On the offensive: Scoring not an issue

Scoring hasn't been the problem for the Lions, at least not for the past two weeks. And if they continue playing offense as well as they have the past two games, they've at least got a chance this weekend against the Minnesota Vikings. More news, notes and quotes inside.

ALLEN PARK -- Scoring hasn't been the problem for the Lions, at least not for the past two weeks.

As coach Rod Marinelli said: "You put up 34 points, you've got to win."

Since the opening game loss to Seattle (9-6) and the 34-7 drubbing in Chicago, the Lions have made progress in putting together an offense for coordinator Mike Martz.

Quarterback Jon Kitna has the third-highest passing production (1,081 yards) in the NFL, wide receiver Roy Williams is the fourth-highest in receiving yardage (384), running back Kevin Jones is steadily improving his rushing output (from 35 yards in the first game to 93 in the fourth) and the Lions have scored 58 points in the last two games.

So far, none of that has translated into a victory, however. The Lions are 0-4 on their way to Minnesota for an NFC North division game, but it has to be assumed that eventually the offense will pay dividends.

"I think it's falling into place," Jones said. "We knew all along we could get to this point. We still have to even score more points."

Jones, like Williams and others among the offensive players, hasn't gone to finger-pointing at the defense, which has given up 106 points in the last three games. Instead, their theory is that they simply have to outscore their opponents regardless of how many points it takes.

"I can't worry about the defensive side," Williams said recently. "Like I said in week two and week three, it's our job to outscore the opponent. If they score 41, we've got to score 42. That's the way I approach the game and I'm pretty sure everybody else does, too."

Considering the complexities of the offense Martz brought with him from St. Louis, the Lions' progress is probably right on schedule. Kitna began working on the Martz offense in early March and the rest of the offensive players began picking it up in the offseason training activities and mini-camps during the spring and summer.

The Martz system features a lot of player movement and stresses the need for a strong running game. For the Lions players who were here for any or all of the previous five years, the current system is a welcome change from the stale West Coast approach taken by former head coaches Marty Mornhinweg and Steve Mariucci.

They have progressed now to the point where Martz is able to call plays from the playbook that are not necessarily in that week's game plan, and the players know them well enough to run them in games without the benefit of working on them in practice.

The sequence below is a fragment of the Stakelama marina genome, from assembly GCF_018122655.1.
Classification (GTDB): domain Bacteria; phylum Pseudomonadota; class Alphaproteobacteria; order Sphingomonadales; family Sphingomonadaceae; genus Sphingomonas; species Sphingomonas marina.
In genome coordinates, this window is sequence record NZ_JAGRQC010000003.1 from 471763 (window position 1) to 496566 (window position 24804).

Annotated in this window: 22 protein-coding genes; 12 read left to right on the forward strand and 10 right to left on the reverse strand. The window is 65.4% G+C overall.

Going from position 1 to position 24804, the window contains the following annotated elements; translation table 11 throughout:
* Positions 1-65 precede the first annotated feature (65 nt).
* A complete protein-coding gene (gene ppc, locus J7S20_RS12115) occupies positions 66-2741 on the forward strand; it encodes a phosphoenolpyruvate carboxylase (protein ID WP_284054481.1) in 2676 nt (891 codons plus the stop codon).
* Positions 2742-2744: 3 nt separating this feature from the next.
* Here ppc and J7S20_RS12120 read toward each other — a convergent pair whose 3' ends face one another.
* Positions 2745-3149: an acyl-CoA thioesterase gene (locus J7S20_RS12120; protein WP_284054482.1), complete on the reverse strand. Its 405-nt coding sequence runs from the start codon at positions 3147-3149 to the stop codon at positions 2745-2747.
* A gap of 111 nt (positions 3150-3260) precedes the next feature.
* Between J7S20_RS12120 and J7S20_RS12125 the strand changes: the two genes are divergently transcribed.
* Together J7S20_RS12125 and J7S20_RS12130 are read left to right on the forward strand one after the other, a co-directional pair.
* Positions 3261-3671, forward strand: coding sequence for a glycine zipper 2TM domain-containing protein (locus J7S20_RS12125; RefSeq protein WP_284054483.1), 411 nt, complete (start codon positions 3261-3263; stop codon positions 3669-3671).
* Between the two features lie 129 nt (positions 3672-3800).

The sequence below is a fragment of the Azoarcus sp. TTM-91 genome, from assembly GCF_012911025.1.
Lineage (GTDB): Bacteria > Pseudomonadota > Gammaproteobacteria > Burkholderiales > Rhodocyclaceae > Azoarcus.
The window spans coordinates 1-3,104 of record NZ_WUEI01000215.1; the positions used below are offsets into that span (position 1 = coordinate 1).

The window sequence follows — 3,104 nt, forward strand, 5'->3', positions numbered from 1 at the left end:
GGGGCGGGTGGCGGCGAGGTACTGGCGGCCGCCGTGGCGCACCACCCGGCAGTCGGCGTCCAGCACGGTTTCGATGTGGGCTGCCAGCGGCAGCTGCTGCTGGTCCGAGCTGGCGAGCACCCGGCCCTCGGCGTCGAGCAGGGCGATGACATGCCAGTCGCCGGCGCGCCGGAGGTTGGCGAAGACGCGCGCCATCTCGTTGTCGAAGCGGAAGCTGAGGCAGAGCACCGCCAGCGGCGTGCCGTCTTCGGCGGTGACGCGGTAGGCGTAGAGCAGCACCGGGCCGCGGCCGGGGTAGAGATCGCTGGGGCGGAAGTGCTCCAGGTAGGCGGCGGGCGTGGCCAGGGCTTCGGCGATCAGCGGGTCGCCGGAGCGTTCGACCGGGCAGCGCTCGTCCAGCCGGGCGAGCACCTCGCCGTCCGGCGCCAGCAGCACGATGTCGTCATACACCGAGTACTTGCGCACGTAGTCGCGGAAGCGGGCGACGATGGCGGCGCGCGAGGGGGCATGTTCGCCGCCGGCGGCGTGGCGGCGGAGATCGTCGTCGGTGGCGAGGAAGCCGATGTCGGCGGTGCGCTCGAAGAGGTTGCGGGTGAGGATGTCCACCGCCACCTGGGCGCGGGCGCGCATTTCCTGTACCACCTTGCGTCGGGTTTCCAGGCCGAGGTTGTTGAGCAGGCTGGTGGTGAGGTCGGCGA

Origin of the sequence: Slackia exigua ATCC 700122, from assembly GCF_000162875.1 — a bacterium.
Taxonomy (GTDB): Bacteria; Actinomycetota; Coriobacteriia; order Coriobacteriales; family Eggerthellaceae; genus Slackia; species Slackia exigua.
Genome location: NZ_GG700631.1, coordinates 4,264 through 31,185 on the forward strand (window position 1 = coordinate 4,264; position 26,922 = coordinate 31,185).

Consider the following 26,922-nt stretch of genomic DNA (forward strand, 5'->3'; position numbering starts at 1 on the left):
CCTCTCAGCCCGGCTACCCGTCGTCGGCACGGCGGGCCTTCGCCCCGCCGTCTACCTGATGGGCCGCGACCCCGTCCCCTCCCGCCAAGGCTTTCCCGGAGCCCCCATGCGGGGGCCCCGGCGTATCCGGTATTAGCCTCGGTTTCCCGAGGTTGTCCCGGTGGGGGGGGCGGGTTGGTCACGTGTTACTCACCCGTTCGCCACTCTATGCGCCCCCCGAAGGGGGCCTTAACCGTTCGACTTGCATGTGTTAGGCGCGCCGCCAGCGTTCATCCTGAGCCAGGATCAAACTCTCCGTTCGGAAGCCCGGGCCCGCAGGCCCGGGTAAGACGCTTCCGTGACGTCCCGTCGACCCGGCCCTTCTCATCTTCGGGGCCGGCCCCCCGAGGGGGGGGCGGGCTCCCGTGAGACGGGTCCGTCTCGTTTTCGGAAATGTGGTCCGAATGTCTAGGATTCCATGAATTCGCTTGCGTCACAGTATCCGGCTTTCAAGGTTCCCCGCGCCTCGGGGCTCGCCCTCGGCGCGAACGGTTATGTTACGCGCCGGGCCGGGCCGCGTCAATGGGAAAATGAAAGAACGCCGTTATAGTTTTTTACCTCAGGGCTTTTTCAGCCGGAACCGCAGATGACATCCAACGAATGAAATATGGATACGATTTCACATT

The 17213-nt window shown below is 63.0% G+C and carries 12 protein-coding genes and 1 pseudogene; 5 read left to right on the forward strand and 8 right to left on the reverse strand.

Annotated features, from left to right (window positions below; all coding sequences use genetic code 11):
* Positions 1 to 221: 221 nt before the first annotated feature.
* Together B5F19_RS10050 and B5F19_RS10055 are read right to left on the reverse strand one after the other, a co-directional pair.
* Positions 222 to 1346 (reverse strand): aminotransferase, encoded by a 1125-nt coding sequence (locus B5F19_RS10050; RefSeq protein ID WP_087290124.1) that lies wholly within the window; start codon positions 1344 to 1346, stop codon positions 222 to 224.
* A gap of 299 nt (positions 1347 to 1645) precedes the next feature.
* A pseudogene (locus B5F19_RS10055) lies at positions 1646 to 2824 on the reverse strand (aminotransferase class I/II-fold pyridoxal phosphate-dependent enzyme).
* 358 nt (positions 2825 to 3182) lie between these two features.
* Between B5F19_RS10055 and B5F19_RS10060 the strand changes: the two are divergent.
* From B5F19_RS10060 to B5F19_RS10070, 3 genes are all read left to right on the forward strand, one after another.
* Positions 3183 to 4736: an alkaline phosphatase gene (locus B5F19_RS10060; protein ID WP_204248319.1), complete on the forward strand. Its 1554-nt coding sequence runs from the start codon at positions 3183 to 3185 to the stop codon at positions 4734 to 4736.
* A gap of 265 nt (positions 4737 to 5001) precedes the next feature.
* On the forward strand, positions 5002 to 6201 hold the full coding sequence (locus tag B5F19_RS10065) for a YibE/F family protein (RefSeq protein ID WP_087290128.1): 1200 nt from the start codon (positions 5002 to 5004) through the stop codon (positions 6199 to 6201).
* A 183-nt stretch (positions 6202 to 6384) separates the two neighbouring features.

"This is the offense that took them to the Super Bowl," Williams said, referring to Martz's stay in St. Louis when the Rams went to two Super Bowls in three years. "There's nothing that anybody can do to stop this offense. We stop ourselves and that's been proven since week one; Seattle did a good job.

"But Chicago couldn't stop us, Green Bay sure couldn't stop us and the Rams couldn't stop us. Keep this thing going, man. We've got another quarter (of the season) to play, we've got a good division game coming up; we've got to get off this danged schneid here."

They'll get another chance at their first win this weekend against the Vikings. If they continue playing offense as well as they have the past two games, they've at least got a chance.

SERIES HISTORY: 90th meeting in a series that began in 1961. Although the Lions won the first five games against the expansion Vikings, they trail the overall series 29-58-2 and have lost the eight games between the two teams. Their last win at the Metrodome was a 14-13 nail-biter in 1997.

BY THE NUMBERS: 0-8 -- The Lions' record at the Metrodome since their last road win against the Vikings, in 1997.

GAME PLAN: The Lions' passing game has been their strong suit in the first quarter of the season and that coincides with the weakness of the Minnesota defense. The Vikings have only six sacks in their first four games and are giving up an average of 200 yards per game passing. The Lions will attack Minnesota with the passing game but they won't forget the running game entirely. Offensive coordinator Mike Martz feels they have to run the ball to make the passing game effective.

--Lions DT Shaun Rogers vs. Vikings LG Steve Hutchinson. Hutchinson is generally regarded as the best guard in the NFL and Rogers is the inside force the Lions depend on to disrupt both the passing and running game.
--Lions WR Roy Williams vs. Vikings CBs Fred Smoot and Antoine Winfield. Williams is coming off his first ever back-to-back 100-yard receiving games and playing at an extremely high level. Smoot and Winfield are veteran CBs who will try to shut him down.
--Lions RB Kevin Jones vs. Vikings LB E.J. Henderson. Jones and his offensive line have gotten something going in the past two games; Henderson is the Vikings' leading run stopper.

INJURY IMPACT: SS Kenoy Kennedy (foot) and SLB Alex Lewis (knee) have missed the last two games and are listed as out for the Lions' game Sunday at Minnesota, as is rookie guard Frank Davis, who suffered a severe stinger and was kept overnight at a hospital in St. Louis last Sunday. Rookie Daniel Bullocks will start in Kennedy's place and Paris Lenon, the starting MLB in the first two games of the season, will move to SLB in place of Lewis. RT Rex Tucker (knee) and LG Ross Verba (hamstring) are listed as questionable; Brandon Stokes or rookie Jonathan Scott will start in Tucker's place if he is unable to play and the LG job is likely to go to Rick DeMulling, who has played there the past two weeks in Verba's absence.

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